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In Mary Shelley’s Frankenstein, gender identity is found
through the creation of an unnatural monster’s search for a relationship with
his creator in an otherwise normal and natural society Victor Frankenstein’s
fascination with the creation of birth as well as his following experiences shows
the focus on the significance of female gender roles and therefore suggests
that instead of simply being companions to men, women instead play a major role
in contributing to the stability of stability throughout the novel.

There are multiple
examples within Frankenstein that
shows the significance of women in the novel. One of the most significant
examples I found within the text is when Victor’s monster asks Victor to create
him a companion. “I am alone, and miserable; man will not associate with me;
but one as deformed and horrible as myself would not deny herself to me. My
companion must be of the same species, and have the same defects” (Shelly 101).
The monster continues by saying that he specifically wants his companion to be
a female with “whom he can live in the interchange of those sympathies necessary
for his being” (Shelly 101).

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To begin
dissecting this particular event in the story, something that stood out to me
the most was how easily the monster was willing to put another creation through
the destruction he believed to call his life. Not only that, but the monster
wanted a female creature to endure the same hardships so that he may be the one
to comfort her. Continuing on from the idea of physically experiencing the
hardships, the monster requests that the new creation is “as deformed” as he is
(Shelley 101). This idea of a female monster brings up the idea that the ideal
partner to creation would be feminine.

Because of the
comparison between female gender roles with the ideas of love and affection,
the monster’s statement of how he is “malicious because he is miserable” and “shall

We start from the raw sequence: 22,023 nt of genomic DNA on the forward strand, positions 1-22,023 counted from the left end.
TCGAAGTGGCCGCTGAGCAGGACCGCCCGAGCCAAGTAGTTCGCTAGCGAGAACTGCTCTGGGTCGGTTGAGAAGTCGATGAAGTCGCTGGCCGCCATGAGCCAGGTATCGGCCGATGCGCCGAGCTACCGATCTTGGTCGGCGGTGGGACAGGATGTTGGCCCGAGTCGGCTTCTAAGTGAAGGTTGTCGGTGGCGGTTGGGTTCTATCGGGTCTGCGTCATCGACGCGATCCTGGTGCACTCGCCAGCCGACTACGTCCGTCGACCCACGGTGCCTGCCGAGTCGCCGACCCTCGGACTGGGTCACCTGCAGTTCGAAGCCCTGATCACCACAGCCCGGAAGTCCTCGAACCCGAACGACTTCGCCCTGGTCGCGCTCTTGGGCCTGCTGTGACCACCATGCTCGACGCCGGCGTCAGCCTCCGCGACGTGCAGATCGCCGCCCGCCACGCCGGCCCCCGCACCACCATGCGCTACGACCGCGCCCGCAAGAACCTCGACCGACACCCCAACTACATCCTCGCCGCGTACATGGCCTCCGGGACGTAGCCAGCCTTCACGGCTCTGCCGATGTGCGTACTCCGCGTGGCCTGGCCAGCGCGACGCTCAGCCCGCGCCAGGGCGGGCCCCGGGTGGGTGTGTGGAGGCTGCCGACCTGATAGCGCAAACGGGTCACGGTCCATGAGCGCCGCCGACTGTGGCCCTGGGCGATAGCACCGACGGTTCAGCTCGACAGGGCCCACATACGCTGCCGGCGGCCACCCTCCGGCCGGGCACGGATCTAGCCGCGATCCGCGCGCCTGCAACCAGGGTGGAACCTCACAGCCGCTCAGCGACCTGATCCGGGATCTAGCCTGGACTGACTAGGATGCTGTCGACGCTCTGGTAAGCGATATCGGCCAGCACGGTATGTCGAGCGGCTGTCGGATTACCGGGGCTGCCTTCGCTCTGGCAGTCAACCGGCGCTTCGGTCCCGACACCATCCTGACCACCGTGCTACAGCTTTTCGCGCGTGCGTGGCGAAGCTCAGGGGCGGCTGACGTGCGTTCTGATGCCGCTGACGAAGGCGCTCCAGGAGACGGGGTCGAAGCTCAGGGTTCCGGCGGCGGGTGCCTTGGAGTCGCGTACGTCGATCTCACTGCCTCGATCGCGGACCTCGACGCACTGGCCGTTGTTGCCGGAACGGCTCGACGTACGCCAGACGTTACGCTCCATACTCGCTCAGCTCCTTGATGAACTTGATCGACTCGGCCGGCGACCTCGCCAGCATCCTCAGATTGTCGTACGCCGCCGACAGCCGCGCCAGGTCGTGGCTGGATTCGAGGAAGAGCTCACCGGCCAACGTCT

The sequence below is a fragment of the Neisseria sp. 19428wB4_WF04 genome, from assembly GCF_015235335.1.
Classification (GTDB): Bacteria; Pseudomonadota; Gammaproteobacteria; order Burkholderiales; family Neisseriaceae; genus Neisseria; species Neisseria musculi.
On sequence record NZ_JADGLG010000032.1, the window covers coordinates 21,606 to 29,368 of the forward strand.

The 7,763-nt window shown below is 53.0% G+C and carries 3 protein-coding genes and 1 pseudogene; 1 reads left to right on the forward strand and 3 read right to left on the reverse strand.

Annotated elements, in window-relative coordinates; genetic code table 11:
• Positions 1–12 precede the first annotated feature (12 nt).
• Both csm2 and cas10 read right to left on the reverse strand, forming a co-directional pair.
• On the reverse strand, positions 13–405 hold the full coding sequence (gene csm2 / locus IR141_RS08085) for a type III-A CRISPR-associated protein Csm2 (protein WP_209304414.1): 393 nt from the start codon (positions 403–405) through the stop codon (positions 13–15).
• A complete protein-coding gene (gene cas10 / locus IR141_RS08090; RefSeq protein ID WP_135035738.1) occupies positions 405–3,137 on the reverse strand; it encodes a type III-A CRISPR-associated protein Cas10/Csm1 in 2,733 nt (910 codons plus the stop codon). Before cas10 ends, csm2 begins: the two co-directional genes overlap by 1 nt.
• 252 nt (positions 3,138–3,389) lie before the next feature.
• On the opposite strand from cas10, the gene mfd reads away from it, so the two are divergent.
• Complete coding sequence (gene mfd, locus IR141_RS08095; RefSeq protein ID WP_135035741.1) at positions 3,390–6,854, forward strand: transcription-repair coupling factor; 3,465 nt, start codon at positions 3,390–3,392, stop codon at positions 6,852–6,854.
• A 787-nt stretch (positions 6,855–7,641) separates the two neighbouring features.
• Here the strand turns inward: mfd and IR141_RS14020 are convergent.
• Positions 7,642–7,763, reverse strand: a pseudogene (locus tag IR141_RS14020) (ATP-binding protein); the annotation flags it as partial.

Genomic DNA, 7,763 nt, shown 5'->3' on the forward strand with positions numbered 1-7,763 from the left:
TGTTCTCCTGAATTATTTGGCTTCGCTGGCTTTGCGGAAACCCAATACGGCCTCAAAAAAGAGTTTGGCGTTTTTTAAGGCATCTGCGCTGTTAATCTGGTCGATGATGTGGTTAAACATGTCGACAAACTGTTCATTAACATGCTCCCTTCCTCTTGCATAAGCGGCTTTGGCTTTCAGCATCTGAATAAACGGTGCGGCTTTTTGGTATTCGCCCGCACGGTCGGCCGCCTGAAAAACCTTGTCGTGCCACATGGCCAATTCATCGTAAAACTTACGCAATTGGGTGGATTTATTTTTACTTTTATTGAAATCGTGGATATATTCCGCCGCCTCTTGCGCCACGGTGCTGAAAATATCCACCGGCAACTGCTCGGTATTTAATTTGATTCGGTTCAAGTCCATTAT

each man… find a wife for his bosom… and I be alone” further explains his
actions as reactive responses as a result of an underlying desperation at the
dearth of female tenderness and maternal figures in his life (Shelley 156). The
monster’s specific request of female companionship stresses the clear importance
of the female gender in its roles of mother and nurturer throughout the novel (Shelley
156).

In her essay
titled Nature as Female, Carolyn
Merchant writes about the fact that nature is seen as female because of both
the “nurturing and dominion” that earth has over human beings (Merchant 11).
This sense of nurturing and feminizing being related can also be found
originally during Victor’s creation of the monster and his lack of nurturing to
the monster. Because of this lack of a female-associated mother roll, the
monster began in a world of seclusion. Thus, giving him a female companion
would not only fulfill that role of motherhood in his life but also a romantic
relationship. The monster imagines that this will bring him the stability that
he needs in his life in order to live in a somewhat pleasant atmosphere in his
ugly and repulsive-believed world.

Another important
moment within Frankenstein that shows
the stability role of the female gender is when the monster kills the females
in Victor’s life, both directly and indirectly. These killings are important
because the monster believes that killing the females close to Victor will
cause him more pain and disorder than physically harming Victor himself.

The first female
kill that Victor’s monster was a part of was indirectly the killing of Justine.
Frankenstein’s monster first sees Justine passing by him. “She was young, not
indeed so beautiful as her whose portrait I held, but of an agreeable aspect,
and blooming in the loveliness of youth and health. Here, I thought, is one of
those whose smiles are bestowed on all but me; she shall not escape” (Shelly
101). After killing William, the monster places the locket with Victor’s mother
on Justine, placing evidence on her to be the killer of the young boy. This